Treasury Secretary Janet Yellen said Thursday that the U.S. is not in a recession, but the inflation-wracked economy is “transitioning.”
At a news conference in Washington, Ms. Yellen addressed a report showing that second-quarter gross domestic product contracted 0.9% — the second straight quarter of negative growth. She said a slowdown is “appropriate” after strong growth last year, as the U.S. emerges from the COVID-19 pandemic.
“This report indicates an economy that is transitioning to more steady, sustainable growth,” Ms. Yellen said. “That’s to be expected given how rapidly the economy grew when it was recovering from the pandemic and all of those job losses.”
Republicans pointed to the GDP report as proof that the U.S. is already in a recession, with inflation at a 41-year high, due to Democrats’ high spending in the past 18 months. Ms. Yellen said she didn’t want to get into “a semantic battle,” agreeing that most consumers are worried about the economy due to inflation.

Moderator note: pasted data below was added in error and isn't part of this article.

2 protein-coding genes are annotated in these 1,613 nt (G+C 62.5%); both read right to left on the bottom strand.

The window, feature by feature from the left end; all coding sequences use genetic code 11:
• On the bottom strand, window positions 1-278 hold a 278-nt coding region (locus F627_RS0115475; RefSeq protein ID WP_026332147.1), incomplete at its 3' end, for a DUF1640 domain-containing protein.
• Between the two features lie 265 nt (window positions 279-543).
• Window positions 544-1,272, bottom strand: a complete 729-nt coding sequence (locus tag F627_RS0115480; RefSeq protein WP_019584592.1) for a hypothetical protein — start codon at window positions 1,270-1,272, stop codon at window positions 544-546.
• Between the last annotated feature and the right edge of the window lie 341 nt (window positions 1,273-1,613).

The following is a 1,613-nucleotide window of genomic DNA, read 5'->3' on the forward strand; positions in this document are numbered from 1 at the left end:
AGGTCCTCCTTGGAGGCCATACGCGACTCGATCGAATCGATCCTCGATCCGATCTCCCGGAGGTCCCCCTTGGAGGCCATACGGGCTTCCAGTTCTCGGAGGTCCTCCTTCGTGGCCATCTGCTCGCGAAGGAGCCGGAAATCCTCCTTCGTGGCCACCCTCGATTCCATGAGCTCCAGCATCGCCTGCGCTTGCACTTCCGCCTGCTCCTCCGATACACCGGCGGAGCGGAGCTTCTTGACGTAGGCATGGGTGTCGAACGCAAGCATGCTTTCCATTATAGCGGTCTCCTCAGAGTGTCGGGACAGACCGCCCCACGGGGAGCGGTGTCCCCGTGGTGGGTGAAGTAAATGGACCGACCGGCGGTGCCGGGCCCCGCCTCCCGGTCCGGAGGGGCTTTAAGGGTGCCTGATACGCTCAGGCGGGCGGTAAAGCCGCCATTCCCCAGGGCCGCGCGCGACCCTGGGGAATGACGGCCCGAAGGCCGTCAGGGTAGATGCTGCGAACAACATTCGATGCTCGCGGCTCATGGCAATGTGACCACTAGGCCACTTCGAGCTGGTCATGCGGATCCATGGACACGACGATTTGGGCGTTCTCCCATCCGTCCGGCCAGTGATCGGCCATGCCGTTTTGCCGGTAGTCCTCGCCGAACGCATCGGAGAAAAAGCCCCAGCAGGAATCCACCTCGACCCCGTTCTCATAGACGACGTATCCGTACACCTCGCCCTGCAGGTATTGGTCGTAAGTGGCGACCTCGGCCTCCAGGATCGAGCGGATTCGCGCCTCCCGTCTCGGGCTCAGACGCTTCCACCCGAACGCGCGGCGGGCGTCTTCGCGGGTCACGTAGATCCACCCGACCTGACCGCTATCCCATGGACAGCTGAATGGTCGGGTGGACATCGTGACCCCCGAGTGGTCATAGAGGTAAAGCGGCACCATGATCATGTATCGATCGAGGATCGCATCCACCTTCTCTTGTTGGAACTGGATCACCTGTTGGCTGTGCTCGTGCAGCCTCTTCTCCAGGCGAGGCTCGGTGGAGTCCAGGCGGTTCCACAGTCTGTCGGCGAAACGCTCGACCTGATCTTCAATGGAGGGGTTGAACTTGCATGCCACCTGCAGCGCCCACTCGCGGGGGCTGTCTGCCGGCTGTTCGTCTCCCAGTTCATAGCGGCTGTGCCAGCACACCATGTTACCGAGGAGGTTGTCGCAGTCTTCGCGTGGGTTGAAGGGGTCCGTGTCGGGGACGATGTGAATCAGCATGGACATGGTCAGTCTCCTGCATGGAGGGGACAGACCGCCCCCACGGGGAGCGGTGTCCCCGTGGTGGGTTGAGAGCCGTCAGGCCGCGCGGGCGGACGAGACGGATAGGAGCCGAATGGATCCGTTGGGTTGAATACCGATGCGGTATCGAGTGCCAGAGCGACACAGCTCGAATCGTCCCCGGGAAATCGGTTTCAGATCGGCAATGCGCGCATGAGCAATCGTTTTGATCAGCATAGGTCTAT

“I think their biggest concern is with inflation and high prices,” she said. “They feel they can’t afford to put gas in their gas tank. …The discomfort that households feel, it’s not because of the job market. Jobs are readily available.”
She noted that the unemployment rate is at a 50-year low of 3.6% and business bankruptcies are relatively low, factors that were not in play during past recessions.
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“Most economists and most Americans have a similar definition of recession — substantial job losses and mass layoffs, businesses shutting down, private sector activity slowing considerably, family budgets [that] are under immense strain, a broad-based weakening of our economy,” she said. “That is not what we’re seeing right now. When you look at the economy, job creation is continuing, household finances remain strong. Consumers are spending and businesses are growing.”